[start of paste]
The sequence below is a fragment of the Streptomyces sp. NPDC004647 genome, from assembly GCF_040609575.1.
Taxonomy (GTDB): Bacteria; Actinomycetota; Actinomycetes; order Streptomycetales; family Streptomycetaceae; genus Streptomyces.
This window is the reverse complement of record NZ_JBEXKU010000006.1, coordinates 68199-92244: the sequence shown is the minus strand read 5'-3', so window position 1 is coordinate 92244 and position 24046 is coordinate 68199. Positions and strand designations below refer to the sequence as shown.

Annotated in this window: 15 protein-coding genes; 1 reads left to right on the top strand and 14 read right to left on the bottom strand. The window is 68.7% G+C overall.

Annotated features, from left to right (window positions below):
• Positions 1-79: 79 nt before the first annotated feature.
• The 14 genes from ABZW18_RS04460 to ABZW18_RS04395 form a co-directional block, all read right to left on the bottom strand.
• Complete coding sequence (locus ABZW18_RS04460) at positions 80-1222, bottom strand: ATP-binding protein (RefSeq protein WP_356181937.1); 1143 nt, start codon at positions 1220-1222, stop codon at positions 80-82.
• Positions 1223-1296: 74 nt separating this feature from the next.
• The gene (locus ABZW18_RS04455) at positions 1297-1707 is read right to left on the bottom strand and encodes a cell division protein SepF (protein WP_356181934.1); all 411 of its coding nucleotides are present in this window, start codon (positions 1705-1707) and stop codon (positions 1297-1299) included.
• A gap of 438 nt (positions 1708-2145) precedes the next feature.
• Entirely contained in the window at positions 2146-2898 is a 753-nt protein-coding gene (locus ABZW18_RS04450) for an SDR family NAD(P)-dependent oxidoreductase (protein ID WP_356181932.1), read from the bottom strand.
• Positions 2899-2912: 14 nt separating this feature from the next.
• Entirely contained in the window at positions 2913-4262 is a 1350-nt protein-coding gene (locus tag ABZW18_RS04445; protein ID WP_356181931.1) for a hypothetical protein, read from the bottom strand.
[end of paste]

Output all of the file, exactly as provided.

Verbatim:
The sequence below is a fragment of the Streptomyces sp. NPDC004647 genome, from assembly GCF_040609575.1.
Taxonomy (GTDB): Bacteria; Actinomycetota; Actinomycetes; order Streptomycetales; family Streptomycetaceae; genus Streptomyces.
This window is the reverse complement of record NZ_JBEXKU010000006.1, coordinates 68199-92244: the sequence shown is the minus strand read 5'-3', so window position 1 is coordinate 92244 and position 24046 is coordinate 68199. Positions and strand designations below refer to the sequence as shown.

Annotated in this window: 15 protein-coding genes; 1 reads left to right on the top strand and 14 read right to left on the bottom strand. The window is 68.7% G+C overall.

Annotated features, from left to right (window positions below):
• Positions 1-79: 79 nt before the first annotated feature.
• The 14 genes from ABZW18_RS04460 to ABZW18_RS04395 form a co-directional block, all read right to left on the bottom strand.
• Complete coding sequence (locus ABZW18_RS04460) at positions 80-1222, bottom strand: ATP-binding protein (RefSeq protein WP_356181937.1); 1143 nt, start codon at positions 1220-1222, stop codon at positions 80-82.
• Positions 1223-1296: 74 nt separating this feature from the next.
• The gene (locus ABZW18_RS04455) at positions 1297-1707 is read right to left on the bottom strand and encodes a cell division protein SepF (protein WP_356181934.1); all 411 of its coding nucleotides are present in this window, start codon (positions 1705-1707) and stop codon (positions 1297-1299) included.
• A gap of 438 nt (positions 1708-2145) precedes the next feature.
• Entirely contained in the window at positions 2146-2898 is a 753-nt protein-coding gene (locus ABZW18_RS04450) for an SDR family NAD(P)-dependent oxidoreductase (protein ID WP_356181932.1), read from the bottom strand.
• Positions 2899-2912: 14 nt separating this feature from the next.
• Entirely contained in the window at positions 2913-4262 is a 1350-nt protein-coding gene (locus tag ABZW18_RS04445; protein ID WP_356181931.1) for a hypothetical protein, read from the bottom strand.